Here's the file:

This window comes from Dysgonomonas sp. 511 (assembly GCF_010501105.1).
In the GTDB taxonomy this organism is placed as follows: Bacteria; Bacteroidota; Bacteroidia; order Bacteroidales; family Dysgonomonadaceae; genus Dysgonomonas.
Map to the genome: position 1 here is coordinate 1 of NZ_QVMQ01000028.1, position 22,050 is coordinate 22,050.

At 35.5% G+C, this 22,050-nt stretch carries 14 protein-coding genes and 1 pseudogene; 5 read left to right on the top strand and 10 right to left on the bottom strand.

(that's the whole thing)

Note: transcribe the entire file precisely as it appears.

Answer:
This window comes from Dysgonomonas sp. 511 (assembly GCF_010501105.1).
In the GTDB taxonomy this organism is placed as follows: Bacteria; Bacteroidota; Bacteroidia; order Bacteroidales; family Dysgonomonadaceae; genus Dysgonomonas.
Map to the genome: position 1 here is coordinate 1 of NZ_QVMQ01000028.1, position 22,050 is coordinate 22,050.

At 35.5% G+C, this 22,050-nt stretch carries 14 protein-coding genes and 1 pseudogene; 5 read left to right on the top strand and 10 right to left on the bottom strand.